Divided we stand, unified we fall? The impact of standardisation on oral language varieties: a case study of Amazonian Kichwa

Autor:Karolina Grzech - Anne Schwarz - Georgia Ennis
Càrrec:Descriptive and documentary linguist specialising in Quechuan varieties spoken in the Ecuadorian Amazon and postdoctoral researcher in Linguistics at Stockholm University - PhD from Humboldt University Germany - PhD from the Department of Anthropology of the University of Michigan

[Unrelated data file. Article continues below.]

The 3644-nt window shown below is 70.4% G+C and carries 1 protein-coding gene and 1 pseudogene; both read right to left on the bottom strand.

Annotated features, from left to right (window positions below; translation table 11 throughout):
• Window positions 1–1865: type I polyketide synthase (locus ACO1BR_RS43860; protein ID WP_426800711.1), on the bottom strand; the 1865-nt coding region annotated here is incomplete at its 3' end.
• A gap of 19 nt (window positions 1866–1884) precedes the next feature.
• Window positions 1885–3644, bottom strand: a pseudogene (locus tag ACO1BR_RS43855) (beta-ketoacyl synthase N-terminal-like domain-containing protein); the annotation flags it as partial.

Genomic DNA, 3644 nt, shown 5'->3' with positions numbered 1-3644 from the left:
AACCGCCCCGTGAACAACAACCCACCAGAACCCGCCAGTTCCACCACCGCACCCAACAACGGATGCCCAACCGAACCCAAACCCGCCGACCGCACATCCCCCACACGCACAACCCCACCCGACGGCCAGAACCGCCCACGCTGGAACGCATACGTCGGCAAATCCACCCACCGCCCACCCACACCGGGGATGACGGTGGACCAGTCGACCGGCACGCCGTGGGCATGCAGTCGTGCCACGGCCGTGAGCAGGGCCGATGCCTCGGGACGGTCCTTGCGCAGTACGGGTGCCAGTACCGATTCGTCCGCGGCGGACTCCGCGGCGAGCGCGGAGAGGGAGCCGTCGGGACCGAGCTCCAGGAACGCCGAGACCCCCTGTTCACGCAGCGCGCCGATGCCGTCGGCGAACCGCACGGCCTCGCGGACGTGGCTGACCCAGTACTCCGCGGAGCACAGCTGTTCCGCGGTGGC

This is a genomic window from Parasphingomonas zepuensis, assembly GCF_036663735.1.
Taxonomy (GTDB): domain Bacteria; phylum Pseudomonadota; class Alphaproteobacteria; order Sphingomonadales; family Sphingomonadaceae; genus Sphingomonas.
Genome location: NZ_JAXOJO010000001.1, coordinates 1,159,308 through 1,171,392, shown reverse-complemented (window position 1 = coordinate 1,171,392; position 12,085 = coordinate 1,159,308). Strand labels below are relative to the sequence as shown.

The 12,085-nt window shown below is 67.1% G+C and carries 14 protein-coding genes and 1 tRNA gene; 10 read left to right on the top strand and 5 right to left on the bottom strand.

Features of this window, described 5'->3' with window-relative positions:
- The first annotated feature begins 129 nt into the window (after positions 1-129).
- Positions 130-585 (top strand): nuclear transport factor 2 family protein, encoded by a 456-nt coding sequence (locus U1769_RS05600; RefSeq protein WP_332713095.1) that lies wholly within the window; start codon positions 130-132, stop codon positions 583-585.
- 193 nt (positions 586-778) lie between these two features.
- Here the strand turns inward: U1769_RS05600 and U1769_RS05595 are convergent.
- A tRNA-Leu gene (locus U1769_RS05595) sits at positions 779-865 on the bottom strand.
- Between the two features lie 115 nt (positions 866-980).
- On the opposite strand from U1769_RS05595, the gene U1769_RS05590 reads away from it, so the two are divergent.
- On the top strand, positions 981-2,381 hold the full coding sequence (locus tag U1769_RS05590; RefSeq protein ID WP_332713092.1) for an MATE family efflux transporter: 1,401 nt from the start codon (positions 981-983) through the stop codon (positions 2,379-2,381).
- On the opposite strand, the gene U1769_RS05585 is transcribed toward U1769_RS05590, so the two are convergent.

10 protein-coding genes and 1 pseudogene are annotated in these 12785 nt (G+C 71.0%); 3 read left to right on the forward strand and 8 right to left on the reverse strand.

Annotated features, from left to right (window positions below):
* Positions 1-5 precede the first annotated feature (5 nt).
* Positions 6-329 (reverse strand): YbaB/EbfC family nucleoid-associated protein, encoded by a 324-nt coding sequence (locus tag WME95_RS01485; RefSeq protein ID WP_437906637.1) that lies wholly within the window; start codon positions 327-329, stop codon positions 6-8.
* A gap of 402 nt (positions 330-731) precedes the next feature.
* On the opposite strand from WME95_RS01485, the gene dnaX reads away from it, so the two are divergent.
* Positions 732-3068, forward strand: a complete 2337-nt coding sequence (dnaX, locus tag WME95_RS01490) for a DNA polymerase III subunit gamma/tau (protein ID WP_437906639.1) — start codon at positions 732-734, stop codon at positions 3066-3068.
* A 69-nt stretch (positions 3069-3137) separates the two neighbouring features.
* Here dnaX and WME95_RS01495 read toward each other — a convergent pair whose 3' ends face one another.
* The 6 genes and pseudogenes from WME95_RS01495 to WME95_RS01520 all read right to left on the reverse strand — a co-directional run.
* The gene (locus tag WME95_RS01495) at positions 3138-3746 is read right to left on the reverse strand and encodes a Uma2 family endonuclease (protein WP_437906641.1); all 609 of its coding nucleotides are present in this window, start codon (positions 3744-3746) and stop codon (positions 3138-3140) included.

This article adds to the discussion on standardisation of minority languages spoken in primarily oral cultures. Focusing on Amazonian Kichwa (Quechuan, lowland Ecuador), we show how the introduction of a written standard can undermine language transmission, prompt contradictory ideologies, and instil conflicting aims within speech communities. Our approach combines descriptive linguistics and ethnography. First, we examine the extent of variation within Amazonian Kichwa and compare the local varieties with the standard. We juxtapose this with the speakers’ perceptions of and attitudes towards variation, evidenced in their linguistic practices and discourse. We show that these perceptions have little to do with the features being standardised, but this does not preclude the speakers’ having clear attitudes towards what the perceived standard. To explain this, we propose that Amazonian Kichwa speakers value authenticity above mutual intelligibility, contrary to ideologies assigning value to languages as potential tools of wider communication. To conclude, we provide policy recommendations grounded in this study, but applicable to minoritised oral varieties in other contexts.

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